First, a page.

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better than other contemporary writers. The important role that Ellen White plays in our devotional life should serve to dispel the allegation that I fail to respect Ellen White by submitting a tentative new interpretation for the 1260 days prophecy." After reassuring his readers he respected Ellen White because he read her devotional books, he immediately begins his attack. "The question is: Does respect for the authority of Ellen White preclude any fresh investigation of Biblical or historical subjects discussed in her writings? Did Ellen White see herself as the final and infallible authority on prophetic, exegetical, theological, and historical interpretations? Did she expect Adventists to accept whatever she wrote without questioning?" The same questions could be asked about the Bible writers. Did Moses expect future generations to believe everything he wrote,
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including his account of this world's creation? Yes, of course he did. Did Paul expect people living in the 21st century to believe everything God revealed to him? Yes, he did. Why wouldn't Ellen White expect us to believe everything she wrote? According to her own testimony, she never entertained the thought that the light she was given should ever be questioned. Notice the following: "Sister White is not the originator of these books. They contain the instruction that during her life-work God has been giving her. They contain the precious, comforting light that God has graciously given his servant to be given to the world. From their pages this light is to shine into the hearts of men and women, leading them to the Saviour." Again, she writes: “In ancient times God spoke to men by the mouth of prophets and apostles.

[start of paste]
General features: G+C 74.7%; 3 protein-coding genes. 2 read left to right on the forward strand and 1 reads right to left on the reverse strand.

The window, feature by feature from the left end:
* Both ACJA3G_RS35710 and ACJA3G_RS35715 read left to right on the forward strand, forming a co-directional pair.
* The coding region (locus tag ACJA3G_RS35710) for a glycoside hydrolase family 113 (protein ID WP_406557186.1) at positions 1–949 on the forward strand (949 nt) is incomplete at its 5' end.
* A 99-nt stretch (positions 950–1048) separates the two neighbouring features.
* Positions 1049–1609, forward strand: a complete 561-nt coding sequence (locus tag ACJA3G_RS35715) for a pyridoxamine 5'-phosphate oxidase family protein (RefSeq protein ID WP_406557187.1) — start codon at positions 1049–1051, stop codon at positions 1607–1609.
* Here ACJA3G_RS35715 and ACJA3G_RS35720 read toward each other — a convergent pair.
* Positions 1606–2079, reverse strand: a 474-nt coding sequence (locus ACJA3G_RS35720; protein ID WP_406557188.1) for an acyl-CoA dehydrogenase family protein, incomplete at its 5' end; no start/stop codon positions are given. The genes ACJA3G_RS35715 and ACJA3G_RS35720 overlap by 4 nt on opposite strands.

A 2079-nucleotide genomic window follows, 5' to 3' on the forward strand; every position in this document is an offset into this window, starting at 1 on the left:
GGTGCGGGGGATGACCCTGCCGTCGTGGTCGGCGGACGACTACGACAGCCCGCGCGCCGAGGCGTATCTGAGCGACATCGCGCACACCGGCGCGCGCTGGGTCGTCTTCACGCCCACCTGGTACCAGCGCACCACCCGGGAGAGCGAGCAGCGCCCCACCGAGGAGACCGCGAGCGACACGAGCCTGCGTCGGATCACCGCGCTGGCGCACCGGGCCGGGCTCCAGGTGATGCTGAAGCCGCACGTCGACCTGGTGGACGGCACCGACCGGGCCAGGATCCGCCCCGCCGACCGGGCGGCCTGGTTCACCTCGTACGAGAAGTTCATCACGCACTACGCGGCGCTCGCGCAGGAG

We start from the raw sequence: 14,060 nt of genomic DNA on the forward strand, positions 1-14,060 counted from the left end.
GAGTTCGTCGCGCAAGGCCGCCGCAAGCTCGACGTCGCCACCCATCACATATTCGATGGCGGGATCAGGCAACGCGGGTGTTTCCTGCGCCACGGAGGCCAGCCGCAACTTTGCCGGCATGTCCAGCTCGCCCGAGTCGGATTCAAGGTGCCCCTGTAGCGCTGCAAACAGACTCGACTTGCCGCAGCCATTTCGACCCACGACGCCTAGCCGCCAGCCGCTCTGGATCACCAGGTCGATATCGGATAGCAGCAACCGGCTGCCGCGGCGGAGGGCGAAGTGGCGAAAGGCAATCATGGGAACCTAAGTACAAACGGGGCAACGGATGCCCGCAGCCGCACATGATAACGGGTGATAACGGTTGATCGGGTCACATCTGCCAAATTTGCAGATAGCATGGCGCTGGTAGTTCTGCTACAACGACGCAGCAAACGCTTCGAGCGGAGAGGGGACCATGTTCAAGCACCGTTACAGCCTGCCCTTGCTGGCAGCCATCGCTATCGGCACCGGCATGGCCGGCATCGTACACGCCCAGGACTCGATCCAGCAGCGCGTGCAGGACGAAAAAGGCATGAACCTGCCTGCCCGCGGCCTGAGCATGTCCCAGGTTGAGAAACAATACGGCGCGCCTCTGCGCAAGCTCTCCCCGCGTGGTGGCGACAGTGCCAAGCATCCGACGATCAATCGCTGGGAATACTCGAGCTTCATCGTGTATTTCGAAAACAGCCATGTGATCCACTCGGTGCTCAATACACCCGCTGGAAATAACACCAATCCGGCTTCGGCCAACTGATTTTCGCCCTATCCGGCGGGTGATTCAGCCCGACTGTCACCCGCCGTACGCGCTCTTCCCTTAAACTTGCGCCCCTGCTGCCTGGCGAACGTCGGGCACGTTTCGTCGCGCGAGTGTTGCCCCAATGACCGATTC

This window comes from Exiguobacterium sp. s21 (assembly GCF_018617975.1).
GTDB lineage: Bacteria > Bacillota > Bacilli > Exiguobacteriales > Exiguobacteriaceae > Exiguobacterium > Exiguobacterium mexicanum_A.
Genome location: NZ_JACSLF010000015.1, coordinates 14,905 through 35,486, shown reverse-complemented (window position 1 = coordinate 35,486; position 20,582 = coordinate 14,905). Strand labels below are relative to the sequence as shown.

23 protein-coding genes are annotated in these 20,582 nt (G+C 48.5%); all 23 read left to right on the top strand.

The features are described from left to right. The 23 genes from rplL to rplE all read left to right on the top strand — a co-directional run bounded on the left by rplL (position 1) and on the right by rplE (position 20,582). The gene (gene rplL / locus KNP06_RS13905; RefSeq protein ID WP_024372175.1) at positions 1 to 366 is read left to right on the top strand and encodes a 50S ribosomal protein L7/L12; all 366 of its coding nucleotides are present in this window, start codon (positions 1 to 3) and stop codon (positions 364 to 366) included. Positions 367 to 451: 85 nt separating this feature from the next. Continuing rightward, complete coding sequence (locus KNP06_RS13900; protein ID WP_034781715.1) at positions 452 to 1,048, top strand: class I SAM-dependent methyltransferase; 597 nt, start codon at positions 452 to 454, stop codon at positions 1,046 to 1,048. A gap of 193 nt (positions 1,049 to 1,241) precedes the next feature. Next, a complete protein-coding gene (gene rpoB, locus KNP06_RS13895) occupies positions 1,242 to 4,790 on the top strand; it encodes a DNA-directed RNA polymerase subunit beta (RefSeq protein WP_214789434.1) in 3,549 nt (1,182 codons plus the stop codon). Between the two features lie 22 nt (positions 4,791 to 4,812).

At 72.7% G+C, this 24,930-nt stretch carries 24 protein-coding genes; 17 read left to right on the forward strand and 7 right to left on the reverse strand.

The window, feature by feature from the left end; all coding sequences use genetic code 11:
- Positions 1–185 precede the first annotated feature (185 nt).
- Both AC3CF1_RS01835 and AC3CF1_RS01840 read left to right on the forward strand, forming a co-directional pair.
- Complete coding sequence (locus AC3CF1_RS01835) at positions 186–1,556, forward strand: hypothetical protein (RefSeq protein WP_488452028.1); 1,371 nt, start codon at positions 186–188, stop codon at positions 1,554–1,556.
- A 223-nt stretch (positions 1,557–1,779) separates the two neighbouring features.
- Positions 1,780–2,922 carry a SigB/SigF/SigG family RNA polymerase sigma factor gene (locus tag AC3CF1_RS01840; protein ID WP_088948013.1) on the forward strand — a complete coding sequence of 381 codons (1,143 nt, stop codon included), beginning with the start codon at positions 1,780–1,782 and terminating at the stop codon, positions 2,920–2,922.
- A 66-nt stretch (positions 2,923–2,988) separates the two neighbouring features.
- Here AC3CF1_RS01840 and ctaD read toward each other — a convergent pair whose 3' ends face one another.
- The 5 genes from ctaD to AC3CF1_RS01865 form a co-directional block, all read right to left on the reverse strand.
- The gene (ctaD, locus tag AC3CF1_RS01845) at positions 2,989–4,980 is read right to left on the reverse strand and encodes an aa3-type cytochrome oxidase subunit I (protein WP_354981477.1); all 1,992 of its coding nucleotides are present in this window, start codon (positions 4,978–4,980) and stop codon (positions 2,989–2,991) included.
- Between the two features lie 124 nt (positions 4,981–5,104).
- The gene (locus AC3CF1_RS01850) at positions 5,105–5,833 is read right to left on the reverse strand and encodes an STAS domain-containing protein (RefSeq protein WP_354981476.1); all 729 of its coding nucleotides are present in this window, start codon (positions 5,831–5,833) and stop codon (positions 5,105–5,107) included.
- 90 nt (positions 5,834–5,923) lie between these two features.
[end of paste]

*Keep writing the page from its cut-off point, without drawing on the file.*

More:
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In these days He speaks to them by the testimonies of His Spirit. There was never a time when God instructed His people more earnestly than He instructs them now concerning His will, and the course that He would have them pursue." There is no difference between the way God spoke to the prophets in Bible times to the way He spoke to Ellen White. Bacchiocchi next continues his attack on the Spirit of Prophecy by raising the same issues Coffen did two years earlier in Ministry magazine. After referring to the revision and supposed errors in the book The Great Controversy, he says: "If Ellen White was alive today, would she welcome the service of competent scholars willing to correct the remaining inaccuracies found in The Great Controversy and other publications? There is no reason to think otherwise, because she was a woman who recognized her limitations,
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and was committed to the search for truth. On my part I would be glad to offer my services to her, because I can never stop thanking God for the inestimable contributions she has made to my spiritual life and to the message and mission of our Adventist church." Of course, incompetent scholars like himself, Ford and other new theology teachers would love to correct what they think are inaccuracies in her writings. But we can thank God that His word will endure to the end. All these attacks on Ellen White had an effect on Seventh-day Adventist ministers and leaders. In 2004, a summit was held at Avondale College, Australia. More than 100 ministers, church educators and administrators attended to supposedly gain a better understanding of the role and ministry of Ellen White. One would think that by now,